1. Stab wound, 0.5 cm. penetrating the sternal area, entire anterior chest wall hitting the cardiac ventricle through and through;

  2. Stab wound, 0.5 cm. penetrating mid-clavicular area;

  3. Stab wound, mid-clavicular area;

  4. Stab wound, 0.6 cm. penetrating mid-clavicular area;

  5. Stab wound, penetrating mid-axillary area, 2.5 cm.;

  6. Stab wound, 2.5 cm., penetrating mid-axillary;

    Back - stab wound, 2.5 cm., penetrating paravertebral area; and

    Abdomen - stab wound, penetrating the entire abdominal cavity, upper quadrant
PROBABLE CAUSE OF DEATH: Cardiac Tamponade, Massive Hemo-pnemothorax
Testifying on the exhumation report, Dr. Salvino declared that he found at least nine stab wounds on the deceasedÕs body, eight of which penetrated the body cavities. Based on the sizes of the wounds, he opined that it is likely that more than one person, using different kinds of sharp bladed instruments, have caused the injuries.

Danilo de Asis, the owner of the house where the five accused and the victim spent the night drinking, testified that the group left his house at about 12 oÕclock in the early morning of May 5, 1994. He went to sleep as soon as the group left, and did not learn of the death of Miguel Badenas until four days later, when the body was fished out of the river.[5]

For his part, accused-appellant interposed the defenses of denial and alibi. He testified that while he knew his four co-accused, he was not with them on the evening in question since he was at the residence of his brother-in-law, Rogelio Gorada, also in Sitio Little Caramay, Magara, Roxas, Palawan. Accused-appellant stated that he and his friend, Nolito Bacaltos, arrived at GoradaÕs house at about 7:30 in the evening of May 4, 1994, shortly after which they began drinking beer. At about 8 oÕclock in the evening, they finished drinking and ate supper. Then he and Bacaltos spent the night in GoradaÕs house, and left for their respective homes at around 6:30 the next morning. He claimed no knowledge of what happened to Miguel Badenas on the early morning of May 5, 1994, and came to learn of the latterÕs death on May 7, 1994 only.[6]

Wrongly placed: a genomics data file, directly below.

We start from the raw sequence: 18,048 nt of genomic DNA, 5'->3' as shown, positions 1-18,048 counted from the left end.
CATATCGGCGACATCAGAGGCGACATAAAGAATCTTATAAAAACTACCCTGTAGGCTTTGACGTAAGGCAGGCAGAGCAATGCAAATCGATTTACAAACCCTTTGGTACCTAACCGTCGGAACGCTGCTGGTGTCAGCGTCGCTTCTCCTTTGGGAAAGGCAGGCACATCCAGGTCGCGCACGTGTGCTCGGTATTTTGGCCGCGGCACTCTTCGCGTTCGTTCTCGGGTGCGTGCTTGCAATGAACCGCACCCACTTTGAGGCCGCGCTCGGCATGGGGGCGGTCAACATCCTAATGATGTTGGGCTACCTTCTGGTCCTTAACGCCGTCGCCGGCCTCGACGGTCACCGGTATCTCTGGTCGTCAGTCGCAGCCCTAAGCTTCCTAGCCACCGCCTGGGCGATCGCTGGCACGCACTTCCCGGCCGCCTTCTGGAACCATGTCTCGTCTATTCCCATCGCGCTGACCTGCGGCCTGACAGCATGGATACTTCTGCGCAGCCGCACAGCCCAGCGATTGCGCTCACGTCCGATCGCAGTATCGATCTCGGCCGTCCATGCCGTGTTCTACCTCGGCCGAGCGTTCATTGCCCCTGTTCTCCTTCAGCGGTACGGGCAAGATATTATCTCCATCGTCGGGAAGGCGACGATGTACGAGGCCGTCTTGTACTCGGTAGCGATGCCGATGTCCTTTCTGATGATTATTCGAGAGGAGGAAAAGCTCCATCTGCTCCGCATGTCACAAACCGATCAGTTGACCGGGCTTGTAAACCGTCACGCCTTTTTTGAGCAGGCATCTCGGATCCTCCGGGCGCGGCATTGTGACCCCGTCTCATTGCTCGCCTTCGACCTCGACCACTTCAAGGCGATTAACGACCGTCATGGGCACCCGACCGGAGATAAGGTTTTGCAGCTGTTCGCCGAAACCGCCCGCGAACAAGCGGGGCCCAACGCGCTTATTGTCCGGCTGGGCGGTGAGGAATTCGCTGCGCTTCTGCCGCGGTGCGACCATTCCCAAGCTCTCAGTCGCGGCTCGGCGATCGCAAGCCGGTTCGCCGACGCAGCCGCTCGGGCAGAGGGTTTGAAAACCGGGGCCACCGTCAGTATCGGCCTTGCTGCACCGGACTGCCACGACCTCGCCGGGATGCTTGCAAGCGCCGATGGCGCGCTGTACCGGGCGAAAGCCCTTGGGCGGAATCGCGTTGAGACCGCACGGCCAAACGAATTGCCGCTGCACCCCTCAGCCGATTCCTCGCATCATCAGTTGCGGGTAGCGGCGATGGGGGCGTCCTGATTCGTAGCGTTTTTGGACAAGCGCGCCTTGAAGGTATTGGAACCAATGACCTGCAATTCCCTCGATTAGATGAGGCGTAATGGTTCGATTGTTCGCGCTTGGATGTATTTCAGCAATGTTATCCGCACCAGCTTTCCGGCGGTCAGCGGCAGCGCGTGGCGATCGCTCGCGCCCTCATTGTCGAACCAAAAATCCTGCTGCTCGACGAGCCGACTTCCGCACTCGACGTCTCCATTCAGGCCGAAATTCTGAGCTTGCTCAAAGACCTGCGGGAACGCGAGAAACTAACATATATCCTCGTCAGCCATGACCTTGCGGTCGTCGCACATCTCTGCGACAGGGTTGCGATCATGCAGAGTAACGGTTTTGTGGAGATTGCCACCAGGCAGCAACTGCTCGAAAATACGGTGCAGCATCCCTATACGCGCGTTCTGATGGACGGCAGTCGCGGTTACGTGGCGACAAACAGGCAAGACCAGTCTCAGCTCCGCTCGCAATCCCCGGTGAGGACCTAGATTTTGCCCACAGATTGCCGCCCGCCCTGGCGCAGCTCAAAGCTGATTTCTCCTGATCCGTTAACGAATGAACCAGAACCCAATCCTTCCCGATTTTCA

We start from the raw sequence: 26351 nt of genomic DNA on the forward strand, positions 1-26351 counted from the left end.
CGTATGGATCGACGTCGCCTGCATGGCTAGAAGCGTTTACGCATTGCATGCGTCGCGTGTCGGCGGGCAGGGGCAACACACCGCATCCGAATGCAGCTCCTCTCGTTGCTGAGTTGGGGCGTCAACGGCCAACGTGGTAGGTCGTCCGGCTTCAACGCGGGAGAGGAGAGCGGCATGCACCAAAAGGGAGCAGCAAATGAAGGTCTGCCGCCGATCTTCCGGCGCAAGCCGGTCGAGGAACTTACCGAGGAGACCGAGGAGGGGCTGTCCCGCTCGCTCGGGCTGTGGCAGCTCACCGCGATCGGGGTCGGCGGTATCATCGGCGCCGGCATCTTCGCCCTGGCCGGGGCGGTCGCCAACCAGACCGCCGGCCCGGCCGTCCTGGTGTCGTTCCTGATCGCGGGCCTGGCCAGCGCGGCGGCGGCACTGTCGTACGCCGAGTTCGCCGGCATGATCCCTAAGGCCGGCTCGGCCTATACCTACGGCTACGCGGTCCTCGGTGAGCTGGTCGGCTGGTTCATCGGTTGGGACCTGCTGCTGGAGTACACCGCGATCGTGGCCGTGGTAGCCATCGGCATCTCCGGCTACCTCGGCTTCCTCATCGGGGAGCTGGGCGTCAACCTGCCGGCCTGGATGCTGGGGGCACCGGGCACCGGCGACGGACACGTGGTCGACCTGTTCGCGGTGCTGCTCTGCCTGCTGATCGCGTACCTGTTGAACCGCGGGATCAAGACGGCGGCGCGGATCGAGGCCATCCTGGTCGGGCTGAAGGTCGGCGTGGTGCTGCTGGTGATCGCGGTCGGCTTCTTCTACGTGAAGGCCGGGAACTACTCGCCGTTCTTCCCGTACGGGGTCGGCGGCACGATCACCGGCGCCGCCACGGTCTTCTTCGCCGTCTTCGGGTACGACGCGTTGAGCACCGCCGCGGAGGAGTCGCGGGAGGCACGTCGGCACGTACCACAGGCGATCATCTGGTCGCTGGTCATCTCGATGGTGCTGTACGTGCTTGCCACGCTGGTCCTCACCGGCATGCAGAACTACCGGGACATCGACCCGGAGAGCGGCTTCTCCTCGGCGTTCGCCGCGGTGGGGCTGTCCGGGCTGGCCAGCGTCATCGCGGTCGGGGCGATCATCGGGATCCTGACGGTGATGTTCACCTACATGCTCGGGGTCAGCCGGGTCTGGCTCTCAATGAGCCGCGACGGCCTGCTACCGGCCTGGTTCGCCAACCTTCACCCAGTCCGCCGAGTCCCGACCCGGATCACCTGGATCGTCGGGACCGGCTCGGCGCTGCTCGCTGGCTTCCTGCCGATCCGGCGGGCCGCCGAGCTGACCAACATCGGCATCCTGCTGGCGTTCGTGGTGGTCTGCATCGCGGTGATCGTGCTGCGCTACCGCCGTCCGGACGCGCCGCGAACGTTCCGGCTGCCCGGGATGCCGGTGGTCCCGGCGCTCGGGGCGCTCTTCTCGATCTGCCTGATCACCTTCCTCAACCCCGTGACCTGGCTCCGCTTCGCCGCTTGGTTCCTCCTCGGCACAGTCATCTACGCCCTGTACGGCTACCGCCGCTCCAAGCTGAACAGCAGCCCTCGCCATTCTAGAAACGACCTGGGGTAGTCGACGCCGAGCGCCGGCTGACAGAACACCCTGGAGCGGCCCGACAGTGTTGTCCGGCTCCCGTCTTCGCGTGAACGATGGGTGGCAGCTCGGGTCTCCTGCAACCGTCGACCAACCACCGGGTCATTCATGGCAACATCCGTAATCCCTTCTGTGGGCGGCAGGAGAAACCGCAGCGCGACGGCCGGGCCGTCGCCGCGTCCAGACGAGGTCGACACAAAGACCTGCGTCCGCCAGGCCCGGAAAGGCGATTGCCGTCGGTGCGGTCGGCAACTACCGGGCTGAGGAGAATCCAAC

Nolito Bacaltos testified in support of accused-appellantÕs story. BacaltosÕs elder sister, Editha, is married to Teodoro Crispin, an elder brother of accused-appellant. He corroborated the testimony of accused-appellant that they were together on the evening of May 4, 1994 at the house of Rogelio Gorada, spent the night there, and went home at about 7 oÕclock the following morning.[7]

Finally, the defense presented Ramon Balmonte, the owner of the house where Honorio Cabailo was said to have come from on the night that he witnessed the killing. Balmonte, who at the time he testified was a member of the Sangguniang Barangay of Magara,[8] said that he could not remember if Cabailo slept at his house sometime on the first week of May 1994, as he was always out of his house.[9]

The trial court rejected the denial and alibi of accused-appellant and convicted him of murder. While it held the circumstances of evident premeditation and treachery unsubstantiated by the evidence, it found the killing to be qualified to murder by the attendance of abuse of superior strength. It also ruled out the generic aggravating circumstance of nighttime, there being no evidence to show that the accused purposely sought nighttime to facilitate the commission of the offense.